Clinton pollster Mark Penn claims, at a reporter breakfast, "I think you’re going to see as much as 24% of Republican women defect and make a major difference nationwide in terms of, I think, the emotional element of potentially having the first woman nominee."**
Obama pollster Joel Benenson (once a principal in Penn's firm) quickly responds with a memo calling Penn's claim "entirely baseless and refuted by a number of public polls."
The Washington Post's Jon Cohen provides some context, including the finding that a 24 percent showing among Republican women "would significantly outperform any Democratic candidate since 1972."
Mark Penn then blogs back: An unspecified internal poll shows Clinton's support increasing "to 13 percent" among Republican women, while undecided "surged to 11 percent, so a total of 24 percent would either vote for her or consider voting for her."
Ben Smith, who followed the story all day, concludes: "if we can get Joel Benenson and [Edwards pollster] Harrison Hickman blogs, this could get fun." Amen brother. Or maybe just occasional "Guest Pollster" gigs at a certain poll obsessed web site?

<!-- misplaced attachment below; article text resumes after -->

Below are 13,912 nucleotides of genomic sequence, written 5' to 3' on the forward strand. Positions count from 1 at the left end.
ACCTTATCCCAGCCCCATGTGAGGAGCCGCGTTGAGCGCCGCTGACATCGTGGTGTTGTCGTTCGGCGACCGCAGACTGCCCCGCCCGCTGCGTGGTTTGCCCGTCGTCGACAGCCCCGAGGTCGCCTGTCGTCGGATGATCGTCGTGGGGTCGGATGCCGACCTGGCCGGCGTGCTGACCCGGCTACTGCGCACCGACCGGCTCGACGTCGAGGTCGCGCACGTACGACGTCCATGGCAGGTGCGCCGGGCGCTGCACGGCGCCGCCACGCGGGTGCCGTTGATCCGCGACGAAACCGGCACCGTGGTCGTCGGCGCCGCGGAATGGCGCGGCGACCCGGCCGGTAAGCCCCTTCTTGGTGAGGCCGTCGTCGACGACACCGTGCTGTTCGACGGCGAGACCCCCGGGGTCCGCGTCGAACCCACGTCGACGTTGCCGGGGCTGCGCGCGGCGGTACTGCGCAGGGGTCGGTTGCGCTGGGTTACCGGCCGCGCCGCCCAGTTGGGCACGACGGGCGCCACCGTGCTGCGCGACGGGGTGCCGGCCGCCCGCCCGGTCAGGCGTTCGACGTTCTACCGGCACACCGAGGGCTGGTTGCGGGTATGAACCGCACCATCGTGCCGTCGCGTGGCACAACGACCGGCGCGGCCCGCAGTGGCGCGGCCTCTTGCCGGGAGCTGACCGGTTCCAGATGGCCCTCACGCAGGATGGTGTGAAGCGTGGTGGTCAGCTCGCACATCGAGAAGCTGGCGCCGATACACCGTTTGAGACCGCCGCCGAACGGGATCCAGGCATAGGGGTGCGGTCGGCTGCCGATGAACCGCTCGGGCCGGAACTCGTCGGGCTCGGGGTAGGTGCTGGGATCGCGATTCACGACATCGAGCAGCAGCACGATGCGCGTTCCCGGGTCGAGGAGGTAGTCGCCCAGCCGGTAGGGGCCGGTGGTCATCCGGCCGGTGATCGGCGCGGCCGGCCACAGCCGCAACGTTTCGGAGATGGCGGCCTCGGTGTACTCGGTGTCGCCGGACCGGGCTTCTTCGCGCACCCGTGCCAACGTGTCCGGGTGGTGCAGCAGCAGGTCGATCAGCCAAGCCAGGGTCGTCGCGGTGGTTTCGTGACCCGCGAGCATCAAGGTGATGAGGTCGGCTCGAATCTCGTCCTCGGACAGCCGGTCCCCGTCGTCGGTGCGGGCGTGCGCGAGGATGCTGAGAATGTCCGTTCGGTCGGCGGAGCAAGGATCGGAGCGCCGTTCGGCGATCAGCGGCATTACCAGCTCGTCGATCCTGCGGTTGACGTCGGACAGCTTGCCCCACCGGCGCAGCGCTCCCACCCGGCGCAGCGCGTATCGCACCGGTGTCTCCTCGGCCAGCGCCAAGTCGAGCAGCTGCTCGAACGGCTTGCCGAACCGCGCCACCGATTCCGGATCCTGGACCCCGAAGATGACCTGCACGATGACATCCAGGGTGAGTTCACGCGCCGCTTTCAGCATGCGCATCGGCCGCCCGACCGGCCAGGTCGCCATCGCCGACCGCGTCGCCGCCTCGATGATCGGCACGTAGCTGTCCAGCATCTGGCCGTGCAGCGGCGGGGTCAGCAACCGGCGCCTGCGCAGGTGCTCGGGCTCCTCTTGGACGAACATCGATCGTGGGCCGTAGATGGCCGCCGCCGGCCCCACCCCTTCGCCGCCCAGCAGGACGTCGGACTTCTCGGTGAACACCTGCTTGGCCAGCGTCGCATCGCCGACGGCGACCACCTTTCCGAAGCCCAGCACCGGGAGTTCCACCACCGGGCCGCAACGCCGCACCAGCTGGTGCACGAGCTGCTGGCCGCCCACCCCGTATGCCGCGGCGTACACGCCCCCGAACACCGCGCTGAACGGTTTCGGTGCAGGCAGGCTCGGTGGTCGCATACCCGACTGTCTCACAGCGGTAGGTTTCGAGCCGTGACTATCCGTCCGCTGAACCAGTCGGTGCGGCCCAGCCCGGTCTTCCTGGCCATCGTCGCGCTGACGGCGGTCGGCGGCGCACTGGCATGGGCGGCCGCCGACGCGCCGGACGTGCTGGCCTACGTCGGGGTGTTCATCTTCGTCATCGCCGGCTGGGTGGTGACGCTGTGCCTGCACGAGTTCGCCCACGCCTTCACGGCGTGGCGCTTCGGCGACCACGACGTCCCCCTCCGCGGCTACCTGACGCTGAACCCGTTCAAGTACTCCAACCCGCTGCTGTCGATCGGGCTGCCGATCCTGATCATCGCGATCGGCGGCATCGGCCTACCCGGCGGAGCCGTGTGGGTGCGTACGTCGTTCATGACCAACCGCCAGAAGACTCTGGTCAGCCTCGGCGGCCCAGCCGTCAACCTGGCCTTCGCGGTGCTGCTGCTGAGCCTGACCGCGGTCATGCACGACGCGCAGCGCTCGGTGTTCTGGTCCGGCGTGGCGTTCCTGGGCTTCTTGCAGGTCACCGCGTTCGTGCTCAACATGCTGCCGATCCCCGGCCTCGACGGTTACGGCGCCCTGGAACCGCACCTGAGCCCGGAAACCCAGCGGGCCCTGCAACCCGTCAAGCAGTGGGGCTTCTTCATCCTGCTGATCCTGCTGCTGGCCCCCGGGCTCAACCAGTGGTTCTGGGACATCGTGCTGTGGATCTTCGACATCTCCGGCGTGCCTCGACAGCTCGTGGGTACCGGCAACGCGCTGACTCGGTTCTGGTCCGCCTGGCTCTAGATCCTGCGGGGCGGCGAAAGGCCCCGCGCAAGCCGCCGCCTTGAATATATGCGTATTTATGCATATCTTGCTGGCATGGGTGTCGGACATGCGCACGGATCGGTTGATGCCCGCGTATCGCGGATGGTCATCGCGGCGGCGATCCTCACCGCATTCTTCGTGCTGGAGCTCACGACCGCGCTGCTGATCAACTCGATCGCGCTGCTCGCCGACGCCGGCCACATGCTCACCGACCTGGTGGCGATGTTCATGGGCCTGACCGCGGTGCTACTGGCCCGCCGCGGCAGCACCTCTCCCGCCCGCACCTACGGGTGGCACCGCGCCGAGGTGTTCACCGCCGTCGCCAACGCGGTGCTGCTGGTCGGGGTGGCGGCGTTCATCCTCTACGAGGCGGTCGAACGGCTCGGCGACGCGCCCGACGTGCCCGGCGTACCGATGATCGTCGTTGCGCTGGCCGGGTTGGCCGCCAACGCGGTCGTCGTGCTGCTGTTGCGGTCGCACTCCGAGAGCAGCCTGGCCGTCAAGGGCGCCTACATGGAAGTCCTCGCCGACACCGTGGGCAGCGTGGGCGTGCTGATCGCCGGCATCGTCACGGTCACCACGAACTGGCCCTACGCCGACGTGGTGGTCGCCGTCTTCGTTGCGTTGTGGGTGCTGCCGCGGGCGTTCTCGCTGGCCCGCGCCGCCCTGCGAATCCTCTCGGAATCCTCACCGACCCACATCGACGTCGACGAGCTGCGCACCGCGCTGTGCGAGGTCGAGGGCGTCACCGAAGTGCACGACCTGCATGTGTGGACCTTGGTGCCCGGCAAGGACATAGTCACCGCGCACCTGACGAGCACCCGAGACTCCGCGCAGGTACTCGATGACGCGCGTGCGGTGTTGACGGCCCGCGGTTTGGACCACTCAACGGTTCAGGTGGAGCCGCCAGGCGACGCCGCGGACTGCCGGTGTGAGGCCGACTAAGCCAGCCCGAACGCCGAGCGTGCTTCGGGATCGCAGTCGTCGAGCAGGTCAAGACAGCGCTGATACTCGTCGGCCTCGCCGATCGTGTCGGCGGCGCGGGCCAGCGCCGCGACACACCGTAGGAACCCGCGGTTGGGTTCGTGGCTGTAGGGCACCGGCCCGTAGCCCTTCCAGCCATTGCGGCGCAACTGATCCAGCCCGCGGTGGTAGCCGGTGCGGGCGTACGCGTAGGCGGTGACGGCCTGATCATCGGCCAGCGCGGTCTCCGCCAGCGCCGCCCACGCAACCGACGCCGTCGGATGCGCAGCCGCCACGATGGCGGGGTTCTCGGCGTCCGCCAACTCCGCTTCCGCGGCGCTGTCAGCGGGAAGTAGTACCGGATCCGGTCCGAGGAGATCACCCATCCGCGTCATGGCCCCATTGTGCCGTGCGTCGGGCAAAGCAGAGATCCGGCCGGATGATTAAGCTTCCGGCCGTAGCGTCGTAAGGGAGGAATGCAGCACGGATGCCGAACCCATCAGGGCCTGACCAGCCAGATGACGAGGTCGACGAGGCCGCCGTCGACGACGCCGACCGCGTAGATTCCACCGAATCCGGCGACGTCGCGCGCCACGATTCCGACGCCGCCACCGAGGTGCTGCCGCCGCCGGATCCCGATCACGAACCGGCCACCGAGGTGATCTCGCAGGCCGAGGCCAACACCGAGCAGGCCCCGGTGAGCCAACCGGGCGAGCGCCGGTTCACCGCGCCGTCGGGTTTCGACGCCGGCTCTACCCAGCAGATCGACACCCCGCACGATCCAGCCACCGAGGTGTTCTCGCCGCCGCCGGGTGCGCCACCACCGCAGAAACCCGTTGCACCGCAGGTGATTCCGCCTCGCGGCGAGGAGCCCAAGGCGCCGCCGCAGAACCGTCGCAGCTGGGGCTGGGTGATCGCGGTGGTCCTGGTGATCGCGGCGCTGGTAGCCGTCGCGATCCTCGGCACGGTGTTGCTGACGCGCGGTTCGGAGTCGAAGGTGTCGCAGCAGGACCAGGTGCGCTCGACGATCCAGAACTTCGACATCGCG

First Read reports a memo by Biden campaign manager Luis Navarro that cites recent polling to claim his candidate is sneaking up on Bill Richardson.
Marc Ambinder shares a memo from McCain advisor Rick Davis that "pours water on Giuliani's electability argument…or tries to anyway."
And in other news…
Frank Newport reviews "where things stand" in campaign 2008.
Gary Langer looks at the President's ratings and tells us "where he's at."
Kathy Frankovic considers Al Gore and the way perceptions can change as former presidents and vice presidents shift from political figures to "elder statesment" and back again.
Mark Mellman shares results showing Americans "overwhelmingly oppose key elements of the Bush administration's surveillance agenda."
David Hill argues that, despite "growing evidence that the Democratic Party will expand its majorities in both the House and Senate," voters will resist one-party control by the Democrats.
Evan Tracey reports that two thirds of the television ads of the Democratic presidential candidates have focused on health care and Iraq.
**The quotation comes from Ben Smith's blog and now reflects his "slightly corrected" version that is "slightly more hedged." The original version read: "You're going to see 24 percent of Republican women voters defect because of the emotional element of having a woman nominee." Thanks to reader rilkefan for the edit.